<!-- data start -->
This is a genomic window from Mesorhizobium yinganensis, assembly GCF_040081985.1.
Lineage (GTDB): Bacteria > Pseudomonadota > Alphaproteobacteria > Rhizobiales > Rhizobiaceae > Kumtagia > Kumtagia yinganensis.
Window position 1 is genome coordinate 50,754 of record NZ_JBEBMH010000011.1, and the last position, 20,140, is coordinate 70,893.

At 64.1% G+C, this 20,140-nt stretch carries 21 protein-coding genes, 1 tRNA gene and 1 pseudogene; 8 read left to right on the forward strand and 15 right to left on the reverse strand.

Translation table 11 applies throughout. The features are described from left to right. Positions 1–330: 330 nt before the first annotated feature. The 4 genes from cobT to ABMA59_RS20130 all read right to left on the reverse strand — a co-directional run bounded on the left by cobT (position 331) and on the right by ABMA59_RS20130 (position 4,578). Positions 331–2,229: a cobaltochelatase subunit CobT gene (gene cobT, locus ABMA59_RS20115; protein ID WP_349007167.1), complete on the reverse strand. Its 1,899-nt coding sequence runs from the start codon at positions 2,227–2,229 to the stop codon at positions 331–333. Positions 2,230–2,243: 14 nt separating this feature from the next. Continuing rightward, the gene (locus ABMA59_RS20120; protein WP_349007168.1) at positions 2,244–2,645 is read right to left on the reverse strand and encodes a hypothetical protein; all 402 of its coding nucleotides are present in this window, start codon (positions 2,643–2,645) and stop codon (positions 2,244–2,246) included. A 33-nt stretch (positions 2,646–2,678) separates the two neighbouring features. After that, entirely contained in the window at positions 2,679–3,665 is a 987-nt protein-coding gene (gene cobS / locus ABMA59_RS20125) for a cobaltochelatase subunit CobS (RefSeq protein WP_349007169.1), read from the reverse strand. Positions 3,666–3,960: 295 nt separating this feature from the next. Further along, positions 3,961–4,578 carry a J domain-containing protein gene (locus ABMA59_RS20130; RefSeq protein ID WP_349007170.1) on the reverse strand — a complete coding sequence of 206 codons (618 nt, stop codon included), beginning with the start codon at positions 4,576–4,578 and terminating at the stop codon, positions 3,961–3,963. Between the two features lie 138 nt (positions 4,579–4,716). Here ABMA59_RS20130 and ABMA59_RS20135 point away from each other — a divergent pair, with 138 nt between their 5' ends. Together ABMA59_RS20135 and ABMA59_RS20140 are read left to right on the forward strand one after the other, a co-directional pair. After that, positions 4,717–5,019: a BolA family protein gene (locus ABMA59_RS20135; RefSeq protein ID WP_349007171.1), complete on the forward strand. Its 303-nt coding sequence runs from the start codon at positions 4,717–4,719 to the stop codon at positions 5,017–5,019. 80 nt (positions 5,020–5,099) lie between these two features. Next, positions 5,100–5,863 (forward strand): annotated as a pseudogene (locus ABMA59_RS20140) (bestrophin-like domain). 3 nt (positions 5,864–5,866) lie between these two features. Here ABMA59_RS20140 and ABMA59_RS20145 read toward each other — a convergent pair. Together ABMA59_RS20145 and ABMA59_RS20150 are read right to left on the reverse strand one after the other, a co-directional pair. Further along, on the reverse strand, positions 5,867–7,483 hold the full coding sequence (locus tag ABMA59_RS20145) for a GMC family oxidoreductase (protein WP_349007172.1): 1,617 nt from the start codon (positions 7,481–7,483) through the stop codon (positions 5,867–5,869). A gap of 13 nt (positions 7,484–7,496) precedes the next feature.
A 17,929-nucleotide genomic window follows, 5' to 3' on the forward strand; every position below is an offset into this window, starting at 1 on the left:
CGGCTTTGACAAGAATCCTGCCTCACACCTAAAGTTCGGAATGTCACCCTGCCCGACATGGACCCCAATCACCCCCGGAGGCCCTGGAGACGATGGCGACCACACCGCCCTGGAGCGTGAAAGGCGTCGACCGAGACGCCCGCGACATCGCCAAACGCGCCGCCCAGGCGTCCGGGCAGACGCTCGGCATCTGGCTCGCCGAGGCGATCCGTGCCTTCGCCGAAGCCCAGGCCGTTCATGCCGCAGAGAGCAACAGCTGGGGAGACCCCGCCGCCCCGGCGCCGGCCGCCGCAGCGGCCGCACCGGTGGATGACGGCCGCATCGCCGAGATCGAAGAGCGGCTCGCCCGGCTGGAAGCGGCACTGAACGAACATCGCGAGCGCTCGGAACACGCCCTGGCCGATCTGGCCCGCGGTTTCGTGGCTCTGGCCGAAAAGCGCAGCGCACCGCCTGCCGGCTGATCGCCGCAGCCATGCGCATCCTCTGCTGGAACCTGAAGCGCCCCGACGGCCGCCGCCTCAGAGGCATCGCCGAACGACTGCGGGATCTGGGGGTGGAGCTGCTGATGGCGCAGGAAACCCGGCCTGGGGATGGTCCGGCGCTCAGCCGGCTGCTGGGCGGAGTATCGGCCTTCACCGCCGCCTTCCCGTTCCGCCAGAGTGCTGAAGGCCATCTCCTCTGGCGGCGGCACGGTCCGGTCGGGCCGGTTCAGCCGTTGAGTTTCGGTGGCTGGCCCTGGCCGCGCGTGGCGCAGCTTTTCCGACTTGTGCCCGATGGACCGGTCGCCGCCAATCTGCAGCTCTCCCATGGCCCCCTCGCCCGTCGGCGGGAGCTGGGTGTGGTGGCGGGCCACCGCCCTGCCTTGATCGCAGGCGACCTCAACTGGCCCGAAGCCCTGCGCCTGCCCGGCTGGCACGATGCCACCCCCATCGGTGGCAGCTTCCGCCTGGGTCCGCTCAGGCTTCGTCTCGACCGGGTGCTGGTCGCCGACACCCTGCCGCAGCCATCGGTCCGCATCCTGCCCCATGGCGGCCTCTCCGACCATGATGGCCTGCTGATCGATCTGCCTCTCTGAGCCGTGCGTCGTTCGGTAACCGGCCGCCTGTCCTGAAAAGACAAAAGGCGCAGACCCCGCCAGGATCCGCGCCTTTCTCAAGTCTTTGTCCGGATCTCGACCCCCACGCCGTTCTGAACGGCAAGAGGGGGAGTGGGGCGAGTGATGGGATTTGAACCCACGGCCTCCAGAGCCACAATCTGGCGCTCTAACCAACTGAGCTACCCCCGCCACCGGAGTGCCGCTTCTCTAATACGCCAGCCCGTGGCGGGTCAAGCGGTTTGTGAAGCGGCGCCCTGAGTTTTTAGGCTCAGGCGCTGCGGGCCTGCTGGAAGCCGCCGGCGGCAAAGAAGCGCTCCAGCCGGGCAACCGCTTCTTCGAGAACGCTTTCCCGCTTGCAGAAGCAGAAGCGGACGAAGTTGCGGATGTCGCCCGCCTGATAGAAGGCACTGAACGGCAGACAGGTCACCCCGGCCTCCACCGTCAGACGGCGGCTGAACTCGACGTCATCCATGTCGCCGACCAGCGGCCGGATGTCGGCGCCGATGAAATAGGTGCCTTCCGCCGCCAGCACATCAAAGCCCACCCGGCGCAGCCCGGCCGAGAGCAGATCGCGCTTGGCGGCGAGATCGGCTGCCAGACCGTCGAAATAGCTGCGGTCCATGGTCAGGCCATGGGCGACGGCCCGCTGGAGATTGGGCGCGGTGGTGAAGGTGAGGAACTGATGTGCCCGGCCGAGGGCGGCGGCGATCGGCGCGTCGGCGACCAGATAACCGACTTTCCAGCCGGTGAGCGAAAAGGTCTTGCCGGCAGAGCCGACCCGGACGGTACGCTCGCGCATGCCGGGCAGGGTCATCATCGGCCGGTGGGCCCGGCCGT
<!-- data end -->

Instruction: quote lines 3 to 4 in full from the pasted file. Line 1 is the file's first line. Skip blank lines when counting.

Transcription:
Window position 1 is genome coordinate 50,754 of record NZ_JBEBMH010000011.1, and the last position, 20,140, is coordinate 70,893.

At 64.1% G+C, this 20,140-nt stretch carries 21 protein-coding genes, 1 tRNA gene and 1 pseudogene; 8 read left to right on the forward strand and 15 right to left on the reverse strand.